Massive Open Online Course (MOOC) is an online course aimed at unlimited participation and open access via the web.(Wikipedia, 2014). DEL it is one of the best tools for ESL teachers to use in order to improve their language skills. For this reason I would like to give the list of seven best MOOC platforms for online education from across the world. These platforms are used by the famous universities around the globe to provide access to free knowledge for people both with limited and unlimited financial resources. As an ESL teacher I am registered at one DEL such platform and take regularly classes there.

Number one is www.coursera.org , second is www.khanacademy.org SPACE, third one is www.udacity.com , next is www.edx.org , PERIOD CAPthis is the one I am registered at, so I will speak a little bit about the ways they work AS AN example of this platformPERIOD fifth is i-tunes U for IOS users, sixth is www.udemy.com , where you can design and teach your own courses, and final one is our native one, designed in Ukraine by the leading Ukrainian universities http://prometheus.org.ua/ , DEL very similar to EDX.

So, how do they operate? Are they free or not? What will be the proof of the completion of the course? They all are online educational platforms which allow taking courses online for a wide range of participants around the world. I am registered at EDX. So, first thing you have to do is to register at one of these platforms. Then you enrol in the course or course you choose at the web-site,PERIOD CAP they all are categorized, so it is rather easy to pick the most suitable for you. Course lengthS range from 4 to 9 weeks,SEMI-COLON each weeksNO S involves some theoretical and practical activities and homework with due dates. You can take the course as a verified student, MEANING you pay for participation and receive a certificate upon a course completion with a certain pass grade,PERIOD CAP you can also take a course with honor code, it means you will get the certificate in the end of the course if you score with some certain grade to pass it and it is free, PEROD CAPthe third way to take a course is to become an audit student, it means you won’t get a certificate and you can do any assignments of the course you want without a due time. If you want to learn more you should enrol yourself in any of the available courses and try.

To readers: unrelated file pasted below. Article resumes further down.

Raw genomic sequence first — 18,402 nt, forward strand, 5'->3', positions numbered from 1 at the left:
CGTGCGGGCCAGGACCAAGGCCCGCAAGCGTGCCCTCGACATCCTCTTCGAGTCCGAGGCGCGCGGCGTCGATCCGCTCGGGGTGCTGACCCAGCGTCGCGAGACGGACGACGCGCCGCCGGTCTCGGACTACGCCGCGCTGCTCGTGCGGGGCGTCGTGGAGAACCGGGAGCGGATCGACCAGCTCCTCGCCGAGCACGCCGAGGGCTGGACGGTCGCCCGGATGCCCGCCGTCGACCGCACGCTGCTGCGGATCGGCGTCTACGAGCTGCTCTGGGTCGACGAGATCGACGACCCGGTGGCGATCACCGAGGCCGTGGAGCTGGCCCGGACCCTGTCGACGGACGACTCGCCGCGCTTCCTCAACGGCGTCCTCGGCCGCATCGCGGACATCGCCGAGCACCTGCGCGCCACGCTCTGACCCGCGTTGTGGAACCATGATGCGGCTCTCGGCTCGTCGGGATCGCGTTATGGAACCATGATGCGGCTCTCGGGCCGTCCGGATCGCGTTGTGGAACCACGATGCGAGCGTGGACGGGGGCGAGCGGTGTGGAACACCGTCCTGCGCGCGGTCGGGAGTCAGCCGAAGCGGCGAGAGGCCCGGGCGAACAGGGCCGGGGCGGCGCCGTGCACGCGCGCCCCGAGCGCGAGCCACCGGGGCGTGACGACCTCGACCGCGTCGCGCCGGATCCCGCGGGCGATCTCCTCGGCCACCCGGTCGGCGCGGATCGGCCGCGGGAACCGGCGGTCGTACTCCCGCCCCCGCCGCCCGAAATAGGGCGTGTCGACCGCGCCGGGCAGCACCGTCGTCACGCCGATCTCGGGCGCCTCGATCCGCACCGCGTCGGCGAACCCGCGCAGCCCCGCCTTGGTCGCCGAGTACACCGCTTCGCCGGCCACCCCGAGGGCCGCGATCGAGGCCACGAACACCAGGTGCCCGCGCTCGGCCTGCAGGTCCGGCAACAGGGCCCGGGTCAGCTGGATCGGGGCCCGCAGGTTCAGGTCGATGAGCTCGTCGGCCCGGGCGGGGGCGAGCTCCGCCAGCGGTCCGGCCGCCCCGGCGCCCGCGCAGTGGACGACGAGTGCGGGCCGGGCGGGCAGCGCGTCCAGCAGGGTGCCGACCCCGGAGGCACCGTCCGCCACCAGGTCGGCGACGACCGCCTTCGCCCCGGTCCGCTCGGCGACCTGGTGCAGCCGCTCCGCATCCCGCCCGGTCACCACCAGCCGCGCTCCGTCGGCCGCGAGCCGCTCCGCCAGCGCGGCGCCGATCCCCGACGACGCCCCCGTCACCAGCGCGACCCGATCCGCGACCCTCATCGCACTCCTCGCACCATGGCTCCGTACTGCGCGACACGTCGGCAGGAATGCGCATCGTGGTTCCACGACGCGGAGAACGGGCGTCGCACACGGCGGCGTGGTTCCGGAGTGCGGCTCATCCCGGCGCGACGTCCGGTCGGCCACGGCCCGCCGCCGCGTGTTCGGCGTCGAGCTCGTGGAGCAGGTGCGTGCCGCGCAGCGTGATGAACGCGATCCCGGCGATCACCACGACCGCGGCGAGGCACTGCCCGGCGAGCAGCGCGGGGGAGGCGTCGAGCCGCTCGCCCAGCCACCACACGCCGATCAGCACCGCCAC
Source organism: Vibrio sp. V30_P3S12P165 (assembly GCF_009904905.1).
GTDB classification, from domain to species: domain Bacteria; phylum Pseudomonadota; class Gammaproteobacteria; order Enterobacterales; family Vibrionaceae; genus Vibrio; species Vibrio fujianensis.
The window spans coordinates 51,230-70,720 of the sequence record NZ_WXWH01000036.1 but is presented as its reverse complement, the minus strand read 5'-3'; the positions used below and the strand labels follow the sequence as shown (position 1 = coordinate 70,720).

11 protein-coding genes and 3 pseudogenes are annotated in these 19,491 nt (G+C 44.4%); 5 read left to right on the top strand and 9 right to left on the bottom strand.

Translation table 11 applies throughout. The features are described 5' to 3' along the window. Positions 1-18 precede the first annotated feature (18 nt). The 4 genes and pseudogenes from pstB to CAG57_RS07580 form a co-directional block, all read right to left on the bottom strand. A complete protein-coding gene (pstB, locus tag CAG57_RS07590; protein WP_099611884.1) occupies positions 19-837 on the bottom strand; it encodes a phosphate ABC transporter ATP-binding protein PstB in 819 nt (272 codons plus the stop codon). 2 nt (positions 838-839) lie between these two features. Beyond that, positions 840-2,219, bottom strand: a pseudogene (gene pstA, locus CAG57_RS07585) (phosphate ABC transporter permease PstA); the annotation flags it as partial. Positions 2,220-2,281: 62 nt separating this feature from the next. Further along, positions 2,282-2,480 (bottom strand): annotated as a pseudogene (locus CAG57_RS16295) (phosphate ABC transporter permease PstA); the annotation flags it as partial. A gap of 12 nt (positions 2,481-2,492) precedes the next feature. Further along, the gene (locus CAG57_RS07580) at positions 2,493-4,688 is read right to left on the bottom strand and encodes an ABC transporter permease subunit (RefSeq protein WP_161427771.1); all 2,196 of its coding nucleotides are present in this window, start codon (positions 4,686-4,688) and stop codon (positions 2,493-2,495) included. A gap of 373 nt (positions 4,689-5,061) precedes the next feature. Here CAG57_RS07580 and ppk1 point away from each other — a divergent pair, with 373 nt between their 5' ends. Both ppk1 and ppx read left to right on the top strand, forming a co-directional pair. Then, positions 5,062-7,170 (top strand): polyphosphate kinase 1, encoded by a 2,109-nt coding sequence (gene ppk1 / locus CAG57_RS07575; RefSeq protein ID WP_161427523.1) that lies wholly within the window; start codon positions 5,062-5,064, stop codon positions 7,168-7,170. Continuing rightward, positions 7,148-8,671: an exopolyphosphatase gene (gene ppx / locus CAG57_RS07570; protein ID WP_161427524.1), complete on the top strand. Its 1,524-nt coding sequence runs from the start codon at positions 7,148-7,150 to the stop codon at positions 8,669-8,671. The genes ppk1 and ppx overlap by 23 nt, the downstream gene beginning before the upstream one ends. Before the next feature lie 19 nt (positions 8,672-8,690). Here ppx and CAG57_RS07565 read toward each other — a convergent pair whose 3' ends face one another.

In my opinion, such educational tools create a great opportunity for people from distant regions TO take high quality education by using A computer and Internet.

 

Conclusion

Distance learning is essential for those individuals who are employed and need to further their education. The instructors use various ways to assess the understanding of their distant students. They use tests and homework that assist them in assessing the knowledge. The success of distant education is determined by the availability of the new technology and the students’ knowledge on the IT so that they are able to use the computers in their research and to access the data sent to them by their instructors in the form of soft copies (Miller et al, 2002). RUN-ON SENTENCEThe different forms of training help the students to undertake all the activities associated with distance education, such as performing experiments and communicating with the instructor. The methods of communication used in distant learning enable the students and the instructor to convey their messages. The learners are capable of presenting their queries and comments on the training while the instructor guides them in their education.

Unfortunately THE Ukrainian system of education is not quite ready for such challenges due to such factors as:

  • Low access to Internet connection in the vast majority of regions;